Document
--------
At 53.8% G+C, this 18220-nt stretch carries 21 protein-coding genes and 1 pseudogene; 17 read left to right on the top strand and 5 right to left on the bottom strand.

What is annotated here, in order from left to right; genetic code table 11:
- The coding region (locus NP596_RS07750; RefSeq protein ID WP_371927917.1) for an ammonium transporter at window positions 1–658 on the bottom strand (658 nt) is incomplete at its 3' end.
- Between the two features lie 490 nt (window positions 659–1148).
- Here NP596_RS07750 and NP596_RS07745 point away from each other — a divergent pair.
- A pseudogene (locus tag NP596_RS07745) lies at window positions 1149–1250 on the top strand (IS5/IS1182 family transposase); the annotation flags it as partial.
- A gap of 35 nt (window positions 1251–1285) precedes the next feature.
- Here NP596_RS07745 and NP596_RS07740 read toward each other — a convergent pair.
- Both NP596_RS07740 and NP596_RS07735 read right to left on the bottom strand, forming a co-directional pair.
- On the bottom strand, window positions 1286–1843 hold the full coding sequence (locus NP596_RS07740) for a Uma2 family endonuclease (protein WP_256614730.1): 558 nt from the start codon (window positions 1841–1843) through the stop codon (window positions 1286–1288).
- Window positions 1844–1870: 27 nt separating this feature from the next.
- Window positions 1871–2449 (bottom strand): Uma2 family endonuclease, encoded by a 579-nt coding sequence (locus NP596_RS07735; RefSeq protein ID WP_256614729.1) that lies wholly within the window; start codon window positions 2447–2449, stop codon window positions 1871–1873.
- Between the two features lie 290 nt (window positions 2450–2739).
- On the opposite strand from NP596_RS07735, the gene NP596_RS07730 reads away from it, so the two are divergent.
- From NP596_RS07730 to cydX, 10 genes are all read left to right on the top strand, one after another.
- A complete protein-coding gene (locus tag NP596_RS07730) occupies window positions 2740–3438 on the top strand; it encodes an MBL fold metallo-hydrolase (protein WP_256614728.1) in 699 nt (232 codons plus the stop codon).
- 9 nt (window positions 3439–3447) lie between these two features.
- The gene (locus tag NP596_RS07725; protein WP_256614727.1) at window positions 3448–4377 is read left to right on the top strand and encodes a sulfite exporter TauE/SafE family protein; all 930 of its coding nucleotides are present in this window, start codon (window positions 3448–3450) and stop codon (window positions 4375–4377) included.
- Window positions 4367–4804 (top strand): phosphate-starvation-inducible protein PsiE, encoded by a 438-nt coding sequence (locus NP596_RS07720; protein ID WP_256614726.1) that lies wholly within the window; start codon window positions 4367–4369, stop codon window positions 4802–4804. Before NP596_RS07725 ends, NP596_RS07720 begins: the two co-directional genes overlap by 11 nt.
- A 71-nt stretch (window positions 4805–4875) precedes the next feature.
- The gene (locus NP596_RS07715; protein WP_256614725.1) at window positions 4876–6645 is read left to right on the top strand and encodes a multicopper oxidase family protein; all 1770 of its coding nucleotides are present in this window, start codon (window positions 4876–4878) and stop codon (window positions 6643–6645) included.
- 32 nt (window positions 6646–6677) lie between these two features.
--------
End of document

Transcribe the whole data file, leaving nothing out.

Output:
At 53.8% G+C, this 18220-nt stretch carries 21 protein-coding genes and 1 pseudogene; 17 read left to right on the top strand and 5 right to left on the bottom strand.

What is annotated here, in order from left to right; genetic code table 11:
- The coding region (locus NP596_RS07750; RefSeq protein ID WP_371927917.1) for an ammonium transporter at window positions 1–658 on the bottom strand (658 nt) is incomplete at its 3' end.
- Between the two features lie 490 nt (window positions 659–1148).
- Here NP596_RS07750 and NP596_RS07745 point away from each other — a divergent pair.
- A pseudogene (locus tag NP596_RS07745) lies at window positions 1149–1250 on the top strand (IS5/IS1182 family transposase); the annotation flags it as partial.
- A gap of 35 nt (window positions 1251–1285) precedes the next feature.
- Here NP596_RS07745 and NP596_RS07740 read toward each other — a convergent pair.
- Both NP596_RS07740 and NP596_RS07735 read right to left on the bottom strand, forming a co-directional pair.
- On the bottom strand, window positions 1286–1843 hold the full coding sequence (locus NP596_RS07740) for a Uma2 family endonuclease (protein WP_256614730.1): 558 nt from the start codon (window positions 1841–1843) through the stop codon (window positions 1286–1288).
- Window positions 1844–1870: 27 nt separating this feature from the next.
- Window positions 1871–2449 (bottom strand): Uma2 family endonuclease, encoded by a 579-nt coding sequence (locus NP596_RS07735; RefSeq protein ID WP_256614729.1) that lies wholly within the window; start codon window positions 2447–2449, stop codon window positions 1871–1873.
- Between the two features lie 290 nt (window positions 2450–2739).
- On the opposite strand from NP596_RS07735, the gene NP596_RS07730 reads away from it, so the two are divergent.
- From NP596_RS07730 to cydX, 10 genes are all read left to right on the top strand, one after another.
- A complete protein-coding gene (locus tag NP596_RS07730) occupies window positions 2740–3438 on the top strand; it encodes an MBL fold metallo-hydrolase (protein WP_256614728.1) in 699 nt (232 codons plus the stop codon).
- 9 nt (window positions 3439–3447) lie between these two features.
- The gene (locus tag NP596_RS07725; protein WP_256614727.1) at window positions 3448–4377 is read left to right on the top strand and encodes a sulfite exporter TauE/SafE family protein; all 930 of its coding nucleotides are present in this window, start codon (window positions 3448–3450) and stop codon (window positions 4375–4377) included.
- Window positions 4367–4804 (top strand): phosphate-starvation-inducible protein PsiE, encoded by a 438-nt coding sequence (locus NP596_RS07720; protein ID WP_256614726.1) that lies wholly within the window; start codon window positions 4367–4369, stop codon window positions 4802–4804. Before NP596_RS07725 ends, NP596_RS07720 begins: the two co-directional genes overlap by 11 nt.
- A 71-nt stretch (window positions 4805–4875) precedes the next feature.
- The gene (locus NP596_RS07715; protein WP_256614725.1) at window positions 4876–6645 is read left to right on the top strand and encodes a multicopper oxidase family protein; all 1770 of its coding nucleotides are present in this window, start codon (window positions 4876–4878) and stop codon (window positions 6643–6645) included.
- 32 nt (window positions 6646–6677) lie between these two features.